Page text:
3. From accuracy to a truthful rendition

The dictionary[4] defines accuracy as “freedom from mistake or error” or “degree of conformity of a measure to a standard or a true value” (Webster’s 1993). Truth, on the other hand, is widely accepted as a basic value in our society. To the philosopher, truth is “the quality of those propositions that accord with reality, specifying what is in fact the case” (Audi 1995: 812). In SI this reality consists of the message that the interpreter is asked upon to convey. The thorny issue is to specify what the notion of message entails.

We have seen before that SI is the transfer of a spoken message into another language. As all languages are made up of individual lexemes, an overly simplistic view of SI could see the process as a transposition of these building blocks from the source language into the target language. Such an exercise could easily be performed by a computer (even more efficiently and rapidly than by any human being) but its shortcomings are obvious. Indeed, even at the dawn of the third millennium computer programs are not able to produce satisfactory results given that a word for word translation of the original very often fails to capture and/or render the meaning in the target language. Consequently, semantic aspects must be taken into account in order to offset the constraints imposed by a purely literal approach. This means then that the message is not solely contained in the building blocks of a proposition P, but emerges from their interaction. Finally, given certain pragmatic constraints, the interpreter may look beyond the words and their combined meaning and rely upon a third message component, i.e., the underlying speaker’s intent.

We see therefore that the message comprises a verbal, a semantic and an intentional component. According to the rationale laid out at the beginning of this section, an accurate interpretation – which we will refer to as truthful rendition – is one that considers all three message components. When these three components converge, the analysis based on one of them yields the same result as one including all three constituents. Whenever the analysis of the three message components produces incongruent results, however, the interpreter must choose on which message components to base his interpretation.

4. When heads of states become traffic cops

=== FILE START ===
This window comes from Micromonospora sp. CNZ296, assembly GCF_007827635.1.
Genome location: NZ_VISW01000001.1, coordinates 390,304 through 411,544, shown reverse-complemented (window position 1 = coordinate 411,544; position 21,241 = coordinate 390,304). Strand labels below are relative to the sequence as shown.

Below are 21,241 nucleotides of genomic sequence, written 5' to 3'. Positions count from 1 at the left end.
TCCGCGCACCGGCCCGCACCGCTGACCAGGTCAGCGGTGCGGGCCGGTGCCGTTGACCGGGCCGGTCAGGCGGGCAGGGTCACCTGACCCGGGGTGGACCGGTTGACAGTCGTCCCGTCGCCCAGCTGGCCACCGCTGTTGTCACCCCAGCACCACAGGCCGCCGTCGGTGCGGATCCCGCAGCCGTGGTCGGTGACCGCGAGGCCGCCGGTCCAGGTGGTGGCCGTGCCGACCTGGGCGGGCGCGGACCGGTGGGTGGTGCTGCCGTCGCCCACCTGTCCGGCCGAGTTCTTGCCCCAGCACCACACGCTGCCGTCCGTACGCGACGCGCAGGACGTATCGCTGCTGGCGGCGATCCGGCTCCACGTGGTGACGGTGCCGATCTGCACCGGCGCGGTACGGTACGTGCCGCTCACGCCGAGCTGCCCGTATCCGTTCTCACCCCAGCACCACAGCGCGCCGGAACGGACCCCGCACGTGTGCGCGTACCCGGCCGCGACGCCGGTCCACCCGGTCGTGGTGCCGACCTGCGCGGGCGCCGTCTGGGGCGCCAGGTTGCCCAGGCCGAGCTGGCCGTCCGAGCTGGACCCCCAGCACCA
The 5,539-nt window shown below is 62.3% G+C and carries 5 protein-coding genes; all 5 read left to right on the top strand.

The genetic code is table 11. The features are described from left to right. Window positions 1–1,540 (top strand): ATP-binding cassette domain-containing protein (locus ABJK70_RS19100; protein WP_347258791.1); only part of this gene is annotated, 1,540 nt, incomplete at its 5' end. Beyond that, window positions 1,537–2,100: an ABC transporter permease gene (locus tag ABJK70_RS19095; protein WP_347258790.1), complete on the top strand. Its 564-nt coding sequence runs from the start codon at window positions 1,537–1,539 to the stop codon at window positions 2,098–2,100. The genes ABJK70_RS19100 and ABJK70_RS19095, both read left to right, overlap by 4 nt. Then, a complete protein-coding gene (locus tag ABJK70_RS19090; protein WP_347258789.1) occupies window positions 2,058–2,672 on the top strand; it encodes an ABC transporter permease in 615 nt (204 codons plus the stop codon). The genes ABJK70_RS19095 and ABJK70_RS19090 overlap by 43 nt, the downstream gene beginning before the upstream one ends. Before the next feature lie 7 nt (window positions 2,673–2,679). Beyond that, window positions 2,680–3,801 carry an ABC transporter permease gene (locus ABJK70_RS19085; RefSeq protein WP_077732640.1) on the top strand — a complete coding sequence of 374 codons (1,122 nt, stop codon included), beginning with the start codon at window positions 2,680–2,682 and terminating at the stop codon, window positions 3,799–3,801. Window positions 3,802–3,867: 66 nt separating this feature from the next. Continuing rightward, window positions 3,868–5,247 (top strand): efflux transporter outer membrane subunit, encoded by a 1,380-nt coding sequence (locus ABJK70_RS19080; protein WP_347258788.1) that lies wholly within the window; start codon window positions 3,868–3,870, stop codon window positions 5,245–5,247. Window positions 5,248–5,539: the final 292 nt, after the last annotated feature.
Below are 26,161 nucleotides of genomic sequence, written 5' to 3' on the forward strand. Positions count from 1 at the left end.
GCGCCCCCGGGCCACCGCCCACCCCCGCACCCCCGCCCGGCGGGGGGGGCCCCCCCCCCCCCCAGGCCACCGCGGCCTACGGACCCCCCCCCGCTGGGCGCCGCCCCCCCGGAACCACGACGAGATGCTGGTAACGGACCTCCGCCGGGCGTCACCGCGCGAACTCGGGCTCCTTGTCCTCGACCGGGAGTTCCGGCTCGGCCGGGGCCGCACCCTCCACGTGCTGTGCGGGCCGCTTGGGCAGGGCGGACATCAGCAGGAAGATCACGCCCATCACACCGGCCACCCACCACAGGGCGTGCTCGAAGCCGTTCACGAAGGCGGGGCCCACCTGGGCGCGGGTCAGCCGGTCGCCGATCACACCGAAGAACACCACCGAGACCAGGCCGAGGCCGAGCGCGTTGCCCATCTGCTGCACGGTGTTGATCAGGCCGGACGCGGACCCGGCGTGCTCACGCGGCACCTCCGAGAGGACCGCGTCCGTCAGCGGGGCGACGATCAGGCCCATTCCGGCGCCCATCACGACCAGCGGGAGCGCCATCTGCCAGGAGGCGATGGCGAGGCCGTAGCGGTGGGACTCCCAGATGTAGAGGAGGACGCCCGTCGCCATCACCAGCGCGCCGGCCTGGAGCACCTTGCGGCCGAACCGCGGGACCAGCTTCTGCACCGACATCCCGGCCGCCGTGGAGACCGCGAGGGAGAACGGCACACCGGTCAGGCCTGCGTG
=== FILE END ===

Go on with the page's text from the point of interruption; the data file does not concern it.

The following real-life example should help elucidate our notion of a truthful rendition in simultaneous interpreting. The transcript below is taken from an international conference featuring several European and African heads of state and government for which simultaneous interpretation into four languages is provided. The master of ceremony, an Italian television talk show host, appears to be new to the diplomatic and political arena. After the fervent intervention of the keynote speaker (an African head of state) who passionately describes the deplorable situation of children in his country, the MC addresses him as follows (figure 1).

Interestingly, a spot survey revealed that none of the interpreters working at the time rendered the last sentence (personal communication). But what are the reasons driving the interpreter to apparently betray the speaker?

It could be argued that likening a head of state, i.e., a high dignitary, to a traffic cop is offensive regardless of the cultural background of the addressee. We believe the interpreter realized that it cannot possibly be the MC’s intention to insult one of the guests of honor. This is why beyond the verbal and semantic message components the interpreter decided to integrate the third component, i.e., the intention of the speaker. As we already pointed out, this decision taken by the interpreter is the result of an ongoing monitoring process, therefore an action essential for his job. We will briefly explore what philosophical theories such actions can be based upon.

Figure 1

Transcript

Transcript

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5. Teleological vs. deontological theories of ethics

Ethics, the study of morality, can be divided into the general study of goodness, the general study of right action, applied ethics, meta-ethics, moral psychology, and metaphysics of moral responsibility (Audi 1995: 244). Moreover, ethics can have -different objects of study, from values and norms to intentions and actions or consequences. As an action, SI is also subject to ethical scrutiny.

Given that our goal is to elucidate the notion of accuracy in SI we will assess the ethical implications of SI as an action. There are two distinct possibilities of performing such assessment, relying on two distinct types of ethical theories, i.e., teleological and deontological theories. Teleological theories postulate the ethical examination of an action’s consequences. In other words, according to teleological theories, an action is deemed good (thus obligatory) whenever its consequences are good. This raises the issue about whom the consequences of an action are good for. Depending on the beneficiary of an action we distinguish between egoism, altruism and utilitarianism, of which the latter principle is most prominent in current philosophical debates. According to utilitarianism, a good action is one generating the greatest happiness for the largest possible number of people (cf. Audi 1995: 494ff). Deontological theories, on the other hand, do not focus on the consequences of an action, but rather on their intention. They revolve around principles of justice and honesty and the intention of the action’s author.

Using the above example, we can draw some tentative conclusions with regard to the interpreter’s action, more specifically his decision (D) to change the proposition (P) both verbally (v) and semantically (s), to implement the intentional (i) component.

5.1 Teleological ethics

We have seen that utilitarian (teleological) ethics considers an action to be good when the consequences contribute to the attaining of a goal shared by the largest number of people concerned. In our example, this would include the speakers, the listeners, the interpreters, in other words all conference participants. The interpreter has to assess what consequences Di (i.e., the decision to base the interpretation mainly on the perceived intentional message component) entails, and based on this assessment whether Di is good.